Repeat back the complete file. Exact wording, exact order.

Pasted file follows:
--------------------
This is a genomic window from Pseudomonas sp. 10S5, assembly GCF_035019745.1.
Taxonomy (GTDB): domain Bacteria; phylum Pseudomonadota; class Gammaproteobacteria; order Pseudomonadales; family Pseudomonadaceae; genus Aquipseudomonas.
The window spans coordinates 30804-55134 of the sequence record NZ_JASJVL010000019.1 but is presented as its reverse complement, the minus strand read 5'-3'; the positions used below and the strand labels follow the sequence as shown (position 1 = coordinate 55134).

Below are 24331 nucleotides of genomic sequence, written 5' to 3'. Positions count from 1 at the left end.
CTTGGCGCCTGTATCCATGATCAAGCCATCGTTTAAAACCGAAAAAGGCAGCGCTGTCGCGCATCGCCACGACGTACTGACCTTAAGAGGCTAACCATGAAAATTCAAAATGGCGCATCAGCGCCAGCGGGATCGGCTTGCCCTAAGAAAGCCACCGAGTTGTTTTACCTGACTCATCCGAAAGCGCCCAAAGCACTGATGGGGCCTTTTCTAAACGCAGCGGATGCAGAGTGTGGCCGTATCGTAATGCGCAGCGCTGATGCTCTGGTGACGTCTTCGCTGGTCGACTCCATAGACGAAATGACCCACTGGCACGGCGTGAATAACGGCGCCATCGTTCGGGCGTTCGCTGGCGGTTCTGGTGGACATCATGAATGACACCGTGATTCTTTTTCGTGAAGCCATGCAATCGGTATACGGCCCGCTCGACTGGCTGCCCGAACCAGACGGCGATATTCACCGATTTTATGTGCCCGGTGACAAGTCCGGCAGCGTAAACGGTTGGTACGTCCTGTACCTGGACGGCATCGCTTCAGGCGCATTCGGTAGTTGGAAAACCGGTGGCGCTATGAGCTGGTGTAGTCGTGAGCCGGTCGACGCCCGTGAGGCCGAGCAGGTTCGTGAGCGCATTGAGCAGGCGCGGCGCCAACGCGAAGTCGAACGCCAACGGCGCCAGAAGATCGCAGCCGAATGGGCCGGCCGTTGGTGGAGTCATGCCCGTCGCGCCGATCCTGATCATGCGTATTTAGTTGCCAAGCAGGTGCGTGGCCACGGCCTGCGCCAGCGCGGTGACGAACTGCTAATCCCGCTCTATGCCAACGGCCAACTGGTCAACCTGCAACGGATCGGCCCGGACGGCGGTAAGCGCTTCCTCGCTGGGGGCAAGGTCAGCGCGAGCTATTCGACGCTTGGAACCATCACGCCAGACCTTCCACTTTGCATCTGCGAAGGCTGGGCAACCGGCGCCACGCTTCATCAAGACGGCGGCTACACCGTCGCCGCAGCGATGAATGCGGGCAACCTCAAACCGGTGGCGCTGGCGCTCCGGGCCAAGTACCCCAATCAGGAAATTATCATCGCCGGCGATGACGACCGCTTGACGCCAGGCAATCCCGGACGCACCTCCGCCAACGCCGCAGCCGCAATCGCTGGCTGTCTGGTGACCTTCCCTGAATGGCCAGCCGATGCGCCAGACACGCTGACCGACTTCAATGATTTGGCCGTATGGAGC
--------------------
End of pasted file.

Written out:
This is a genomic window from Pseudomonas sp. 10S5, assembly GCF_035019745.1.
Taxonomy (GTDB): domain Bacteria; phylum Pseudomonadota; class Gammaproteobacteria; order Pseudomonadales; family Pseudomonadaceae; genus Aquipseudomonas.
The window spans coordinates 30804-55134 of the sequence record NZ_JASJVL010000019.1 but is presented as its reverse complement, the minus strand read 5'-3'; the positions used below and the strand labels follow the sequence as shown (position 1 = coordinate 55134).

Below are 24331 nucleotides of genomic sequence, written 5' to 3'. Positions count from 1 at the left end.
CTTGGCGCCTGTATCCATGATCAAGCCATCGTTTAAAACCGAAAAAGGCAGCGCTGTCGCGCATCGCCACGACGTACTGACCTTAAGAGGCTAACCATGAAAATTCAAAATGGCGCATCAGCGCCAGCGGGATCGGCTTGCCCTAAGAAAGCCACCGAGTTGTTTTACCTGACTCATCCGAAAGCGCCCAAAGCACTGATGGGGCCTTTTCTAAACGCAGCGGATGCAGAGTGTGGCCGTATCGTAATGCGCAGCGCTGATGCTCTGGTGACGTCTTCGCTGGTCGACTCCATAGACGAAATGACCCACTGGCACGGCGTGAATAACGGCGCCATCGTTCGGGCGTTCGCTGGCGGTTCTGGTGGACATCATGAATGACACCGTGATTCTTTTTCGTGAAGCCATGCAATCGGTATACGGCCCGCTCGACTGGCTGCCCGAACCAGACGGCGATATTCACCGATTTTATGTGCCCGGTGACAAGTCCGGCAGCGTAAACGGTTGGTACGTCCTGTACCTGGACGGCATCGCTTCAGGCGCATTCGGTAGTTGGAAAACCGGTGGCGCTATGAGCTGGTGTAGTCGTGAGCCGGTCGACGCCCGTGAGGCCGAGCAGGTTCGTGAGCGCATTGAGCAGGCGCGGCGCCAACGCGAAGTCGAACGCCAACGGCGCCAGAAGATCGCAGCCGAATGGGCCGGCCGTTGGTGGAGTCATGCCCGTCGCGCCGATCCTGATCATGCGTATTTAGTTGCCAAGCAGGTGCGTGGCCACGGCCTGCGCCAGCGCGGTGACGAACTGCTAATCCCGCTCTATGCCAACGGCCAACTGGTCAACCTGCAACGGATCGGCCCGGACGGCGGTAAGCGCTTCCTCGCTGGGGGCAAGGTCAGCGCGAGCTATTCGACGCTTGGAACCATCACGCCAGACCTTCCACTTTGCATCTGCGAAGGCTGGGCAACCGGCGCCACGCTTCATCAAGACGGCGGCTACACCGTCGCCGCAGCGATGAATGCGGGCAACCTCAAACCGGTGGCGCTGGCGCTCCGGGCCAAGTACCCCAATCAGGAAATTATCATCGCCGGCGATGACGACCGCTTGACGCCAGGCAATCCCGGACGCACCTCCGCCAACGCCGCAGCCGCAATCGCTGGCTGTCTGGTGACCTTCCCTGAATGGCCAGCCGATGCGCCAGACACGCTGACCGACTTCAATGATTTGGCCGTATGGAGC